Samsung Electronics Co Ltd (KRX:005930) has asked people who have purchased its Galaxy Note 7 phablet to stop using the device right away. In a statement issued on Saturday, September 10, Samsung’s mobile chief DJ Koh urged customers to stop using the Note 7 “immediately” and exchange it as soon as possible. Earlier this month, the Korean electronics giant said it would recall all the 2.5 million Galaxy Note 7 units sold worldwide and replace them with a new one.
Turn off and leave off your Note 7
The latest announcement comes as reports of the Note 7 batteries exploding or catching fire keep surfacing. Airline regulators such as the FAA and several airlines have asked passengers not to turn on or use the Galaxy Note 7 during flights. Samsung has said that the battery explosions were because of a manufacturing process error from Samsung SDI. Samsung has stopped sourcing Note 7 batteries from its subsidiary SDI.
On Friday, the US Consumer Product Safety Commission asked the Galaxy Note 7 owners to turn their phones off and leave them off. The Commission was working with Samsung to have an official recall “as soon as possible.” It’s worth pointing out that, according to Samsung, less than 0.1% of the Note 7 phablets were packed with faulty batteries. Samsung SDI was responsible for about 65% of the Note 7 batteries.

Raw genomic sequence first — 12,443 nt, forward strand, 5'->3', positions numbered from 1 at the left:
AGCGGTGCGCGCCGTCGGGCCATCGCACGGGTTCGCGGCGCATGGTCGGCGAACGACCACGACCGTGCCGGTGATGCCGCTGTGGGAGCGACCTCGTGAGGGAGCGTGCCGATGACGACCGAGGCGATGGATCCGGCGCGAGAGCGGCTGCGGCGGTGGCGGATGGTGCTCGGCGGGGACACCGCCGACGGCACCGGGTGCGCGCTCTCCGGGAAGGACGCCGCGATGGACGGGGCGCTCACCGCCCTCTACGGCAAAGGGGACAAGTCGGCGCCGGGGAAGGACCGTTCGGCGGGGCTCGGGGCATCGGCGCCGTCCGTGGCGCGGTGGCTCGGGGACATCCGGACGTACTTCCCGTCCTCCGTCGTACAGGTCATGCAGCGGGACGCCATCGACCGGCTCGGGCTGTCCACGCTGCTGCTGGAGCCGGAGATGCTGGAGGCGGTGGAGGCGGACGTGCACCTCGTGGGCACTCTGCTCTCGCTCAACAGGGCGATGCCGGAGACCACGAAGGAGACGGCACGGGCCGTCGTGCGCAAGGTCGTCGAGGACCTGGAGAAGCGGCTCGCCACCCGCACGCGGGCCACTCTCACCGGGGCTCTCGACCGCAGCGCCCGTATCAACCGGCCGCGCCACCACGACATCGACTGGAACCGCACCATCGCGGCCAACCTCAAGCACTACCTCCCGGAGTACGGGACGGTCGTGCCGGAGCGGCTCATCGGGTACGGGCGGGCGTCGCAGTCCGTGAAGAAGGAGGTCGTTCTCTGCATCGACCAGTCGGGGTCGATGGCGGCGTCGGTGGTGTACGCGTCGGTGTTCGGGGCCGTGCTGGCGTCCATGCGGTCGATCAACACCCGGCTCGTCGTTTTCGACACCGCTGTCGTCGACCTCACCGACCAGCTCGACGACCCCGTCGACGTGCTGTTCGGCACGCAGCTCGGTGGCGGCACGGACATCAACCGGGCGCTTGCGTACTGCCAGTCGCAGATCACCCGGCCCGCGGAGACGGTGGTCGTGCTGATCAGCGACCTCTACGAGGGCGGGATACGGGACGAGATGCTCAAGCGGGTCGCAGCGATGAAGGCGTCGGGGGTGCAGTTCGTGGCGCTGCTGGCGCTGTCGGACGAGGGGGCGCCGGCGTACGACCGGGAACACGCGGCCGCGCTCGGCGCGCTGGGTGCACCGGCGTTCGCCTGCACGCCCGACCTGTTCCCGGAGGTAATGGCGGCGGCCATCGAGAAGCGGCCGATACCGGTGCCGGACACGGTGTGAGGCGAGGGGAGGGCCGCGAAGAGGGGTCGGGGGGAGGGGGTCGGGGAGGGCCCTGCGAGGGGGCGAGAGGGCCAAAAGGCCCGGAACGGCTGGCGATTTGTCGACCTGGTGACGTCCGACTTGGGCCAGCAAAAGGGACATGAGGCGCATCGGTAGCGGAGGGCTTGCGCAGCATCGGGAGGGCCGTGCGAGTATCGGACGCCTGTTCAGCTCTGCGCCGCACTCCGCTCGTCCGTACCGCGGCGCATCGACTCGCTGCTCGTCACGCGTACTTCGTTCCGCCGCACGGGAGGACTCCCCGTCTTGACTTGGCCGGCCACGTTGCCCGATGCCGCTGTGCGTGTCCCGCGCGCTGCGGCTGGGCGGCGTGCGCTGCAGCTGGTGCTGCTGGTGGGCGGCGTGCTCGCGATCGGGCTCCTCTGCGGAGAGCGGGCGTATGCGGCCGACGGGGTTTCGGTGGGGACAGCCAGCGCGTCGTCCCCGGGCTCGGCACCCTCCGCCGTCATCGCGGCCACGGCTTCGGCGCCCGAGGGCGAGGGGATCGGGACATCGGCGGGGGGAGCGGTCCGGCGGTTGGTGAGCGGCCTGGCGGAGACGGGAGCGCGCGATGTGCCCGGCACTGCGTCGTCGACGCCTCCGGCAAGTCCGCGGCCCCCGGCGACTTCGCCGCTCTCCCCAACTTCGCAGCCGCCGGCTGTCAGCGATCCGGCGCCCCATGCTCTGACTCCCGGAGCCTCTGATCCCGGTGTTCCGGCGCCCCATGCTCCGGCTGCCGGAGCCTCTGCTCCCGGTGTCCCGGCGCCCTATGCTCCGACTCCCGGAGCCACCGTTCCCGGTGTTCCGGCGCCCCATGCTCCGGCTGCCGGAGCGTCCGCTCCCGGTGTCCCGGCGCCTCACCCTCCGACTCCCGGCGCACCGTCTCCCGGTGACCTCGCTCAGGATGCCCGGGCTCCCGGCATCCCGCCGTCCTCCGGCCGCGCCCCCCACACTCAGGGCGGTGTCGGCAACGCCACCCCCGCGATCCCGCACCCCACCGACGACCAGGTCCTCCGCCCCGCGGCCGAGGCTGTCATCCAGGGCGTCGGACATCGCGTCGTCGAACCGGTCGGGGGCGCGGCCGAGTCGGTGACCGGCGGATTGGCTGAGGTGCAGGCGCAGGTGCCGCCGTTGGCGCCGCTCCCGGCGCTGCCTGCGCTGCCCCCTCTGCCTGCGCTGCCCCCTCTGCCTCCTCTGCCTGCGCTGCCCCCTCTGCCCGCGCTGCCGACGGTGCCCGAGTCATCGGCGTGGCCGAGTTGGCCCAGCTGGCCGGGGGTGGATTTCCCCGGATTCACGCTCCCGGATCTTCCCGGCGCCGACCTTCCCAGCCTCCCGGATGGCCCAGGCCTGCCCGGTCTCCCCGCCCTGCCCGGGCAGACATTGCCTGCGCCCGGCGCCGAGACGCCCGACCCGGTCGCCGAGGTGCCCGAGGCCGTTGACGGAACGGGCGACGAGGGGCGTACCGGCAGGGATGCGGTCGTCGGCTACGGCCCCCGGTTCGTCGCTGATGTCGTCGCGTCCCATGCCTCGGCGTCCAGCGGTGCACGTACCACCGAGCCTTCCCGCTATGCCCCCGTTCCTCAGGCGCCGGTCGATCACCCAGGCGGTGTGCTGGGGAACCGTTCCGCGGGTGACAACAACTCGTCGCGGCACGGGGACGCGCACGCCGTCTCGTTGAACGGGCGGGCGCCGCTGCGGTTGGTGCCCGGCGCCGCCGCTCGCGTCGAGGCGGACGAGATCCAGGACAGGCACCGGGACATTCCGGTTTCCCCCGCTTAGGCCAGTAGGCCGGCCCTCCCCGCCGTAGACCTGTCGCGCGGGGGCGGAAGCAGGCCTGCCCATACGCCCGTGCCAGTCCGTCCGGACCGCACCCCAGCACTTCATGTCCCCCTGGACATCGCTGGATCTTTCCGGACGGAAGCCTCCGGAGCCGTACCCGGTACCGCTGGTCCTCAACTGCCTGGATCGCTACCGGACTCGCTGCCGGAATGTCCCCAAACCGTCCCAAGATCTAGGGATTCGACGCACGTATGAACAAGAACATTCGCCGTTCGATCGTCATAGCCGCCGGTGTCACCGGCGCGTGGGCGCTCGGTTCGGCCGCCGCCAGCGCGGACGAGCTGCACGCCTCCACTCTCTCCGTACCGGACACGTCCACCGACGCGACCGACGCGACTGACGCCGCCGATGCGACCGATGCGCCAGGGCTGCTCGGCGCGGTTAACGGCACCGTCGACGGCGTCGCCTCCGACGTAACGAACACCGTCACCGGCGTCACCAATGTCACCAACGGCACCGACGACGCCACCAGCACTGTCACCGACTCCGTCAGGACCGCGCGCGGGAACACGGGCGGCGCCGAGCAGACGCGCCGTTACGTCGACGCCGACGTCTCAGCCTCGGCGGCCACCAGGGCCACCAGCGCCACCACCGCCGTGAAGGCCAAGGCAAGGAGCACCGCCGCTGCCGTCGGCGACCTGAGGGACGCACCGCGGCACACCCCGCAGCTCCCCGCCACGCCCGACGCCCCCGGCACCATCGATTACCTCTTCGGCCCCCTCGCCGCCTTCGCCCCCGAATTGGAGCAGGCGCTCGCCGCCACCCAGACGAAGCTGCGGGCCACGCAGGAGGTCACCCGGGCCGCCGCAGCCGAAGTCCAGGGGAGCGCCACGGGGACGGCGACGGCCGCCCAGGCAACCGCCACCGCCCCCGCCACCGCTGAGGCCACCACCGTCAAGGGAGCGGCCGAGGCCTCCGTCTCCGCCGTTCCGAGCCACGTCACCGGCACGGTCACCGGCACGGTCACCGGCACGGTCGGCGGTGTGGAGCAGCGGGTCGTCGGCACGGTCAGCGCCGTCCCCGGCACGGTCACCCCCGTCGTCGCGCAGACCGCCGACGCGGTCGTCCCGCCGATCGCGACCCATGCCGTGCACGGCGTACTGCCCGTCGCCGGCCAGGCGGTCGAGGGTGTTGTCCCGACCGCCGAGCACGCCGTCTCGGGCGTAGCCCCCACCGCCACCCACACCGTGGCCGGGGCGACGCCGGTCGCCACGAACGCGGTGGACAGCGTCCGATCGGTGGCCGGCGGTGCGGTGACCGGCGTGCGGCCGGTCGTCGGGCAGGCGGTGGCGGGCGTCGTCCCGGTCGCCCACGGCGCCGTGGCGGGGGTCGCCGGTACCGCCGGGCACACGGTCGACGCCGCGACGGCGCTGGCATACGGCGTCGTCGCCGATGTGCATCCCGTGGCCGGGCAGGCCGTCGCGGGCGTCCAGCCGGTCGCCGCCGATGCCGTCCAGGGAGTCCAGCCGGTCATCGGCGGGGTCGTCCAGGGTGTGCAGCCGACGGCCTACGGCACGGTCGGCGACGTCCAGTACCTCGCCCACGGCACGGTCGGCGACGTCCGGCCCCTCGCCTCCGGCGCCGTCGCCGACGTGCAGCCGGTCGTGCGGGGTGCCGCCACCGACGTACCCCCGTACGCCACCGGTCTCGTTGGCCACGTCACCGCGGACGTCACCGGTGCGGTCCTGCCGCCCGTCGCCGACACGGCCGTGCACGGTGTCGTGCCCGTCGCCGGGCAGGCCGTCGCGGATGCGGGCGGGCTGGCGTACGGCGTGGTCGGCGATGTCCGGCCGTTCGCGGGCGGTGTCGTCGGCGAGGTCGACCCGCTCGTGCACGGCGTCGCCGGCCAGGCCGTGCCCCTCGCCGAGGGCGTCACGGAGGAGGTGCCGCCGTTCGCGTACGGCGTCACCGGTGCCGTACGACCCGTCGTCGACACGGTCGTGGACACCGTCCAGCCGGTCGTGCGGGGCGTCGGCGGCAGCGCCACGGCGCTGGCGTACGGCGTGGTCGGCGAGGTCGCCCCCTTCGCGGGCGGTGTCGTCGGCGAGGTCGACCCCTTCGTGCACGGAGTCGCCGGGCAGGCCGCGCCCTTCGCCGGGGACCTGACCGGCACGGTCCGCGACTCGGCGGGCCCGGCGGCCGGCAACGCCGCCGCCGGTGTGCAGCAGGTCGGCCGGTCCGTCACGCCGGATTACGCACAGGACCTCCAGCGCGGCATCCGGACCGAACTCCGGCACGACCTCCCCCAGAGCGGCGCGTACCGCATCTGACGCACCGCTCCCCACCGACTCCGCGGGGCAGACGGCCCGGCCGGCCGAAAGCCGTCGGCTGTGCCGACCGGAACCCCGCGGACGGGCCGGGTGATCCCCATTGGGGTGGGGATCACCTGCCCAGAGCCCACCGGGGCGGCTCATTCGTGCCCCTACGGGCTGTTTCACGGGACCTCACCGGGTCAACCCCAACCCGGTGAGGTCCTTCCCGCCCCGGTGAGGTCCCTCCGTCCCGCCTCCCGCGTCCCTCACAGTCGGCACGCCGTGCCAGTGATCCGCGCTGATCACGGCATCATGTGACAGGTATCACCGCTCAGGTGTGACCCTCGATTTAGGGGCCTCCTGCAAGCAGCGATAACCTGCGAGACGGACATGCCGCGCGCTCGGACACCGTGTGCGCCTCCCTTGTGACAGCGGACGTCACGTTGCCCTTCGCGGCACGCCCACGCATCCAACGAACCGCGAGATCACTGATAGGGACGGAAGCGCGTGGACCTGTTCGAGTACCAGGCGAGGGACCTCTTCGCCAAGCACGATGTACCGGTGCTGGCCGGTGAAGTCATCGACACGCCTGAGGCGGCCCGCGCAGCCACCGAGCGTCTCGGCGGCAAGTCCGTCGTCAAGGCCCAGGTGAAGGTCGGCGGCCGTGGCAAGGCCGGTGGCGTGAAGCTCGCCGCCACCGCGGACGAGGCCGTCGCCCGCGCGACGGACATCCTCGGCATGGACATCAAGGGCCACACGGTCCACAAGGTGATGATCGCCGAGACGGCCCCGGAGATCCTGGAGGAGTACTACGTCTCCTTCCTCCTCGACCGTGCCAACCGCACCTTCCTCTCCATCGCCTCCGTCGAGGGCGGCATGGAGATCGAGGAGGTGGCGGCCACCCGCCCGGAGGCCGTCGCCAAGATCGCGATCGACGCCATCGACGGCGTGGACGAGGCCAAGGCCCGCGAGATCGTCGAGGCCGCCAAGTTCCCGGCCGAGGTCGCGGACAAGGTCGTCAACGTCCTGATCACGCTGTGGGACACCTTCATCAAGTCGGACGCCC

Galaxy Note 7 explodes in the hands of a 6-year-old
Recently, a Galaxy Note 7 exploded in the hands of a 6-year-old boy in Brooklyn, New York while he was watching videos on the phablet. The child was rushed to the hospital with burns to his hands and body. The child has returned home after treatment, but he refuses to touch any phone. There have been many other cases of the Note 7 exploding, including in a hotel room that caused damages worth more than $1,400.
The worldwide recall is expected to cost Samsung up to $1 billion. But an even bigger cause of worry for the Korean company is the damage to its reputation. Analysts were previously expecting Samsung to ship 14 million units of the Note 7 by the end of this year, but now they have revised their estimate to 10 million units.